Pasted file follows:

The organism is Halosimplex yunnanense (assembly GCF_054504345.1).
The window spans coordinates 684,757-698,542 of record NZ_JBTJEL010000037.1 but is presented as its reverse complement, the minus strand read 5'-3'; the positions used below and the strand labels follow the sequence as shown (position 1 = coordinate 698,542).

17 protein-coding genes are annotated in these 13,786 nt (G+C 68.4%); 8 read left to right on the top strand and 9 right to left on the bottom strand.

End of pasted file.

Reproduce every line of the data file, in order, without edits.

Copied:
The organism is Halosimplex yunnanense (assembly GCF_054504345.1).
The window spans coordinates 684,757-698,542 of record NZ_JBTJEL010000037.1 but is presented as its reverse complement, the minus strand read 5'-3'; the positions used below and the strand labels follow the sequence as shown (position 1 = coordinate 698,542).

17 protein-coding genes are annotated in these 13,786 nt (G+C 68.4%); 8 read left to right on the top strand and 9 right to left on the bottom strand.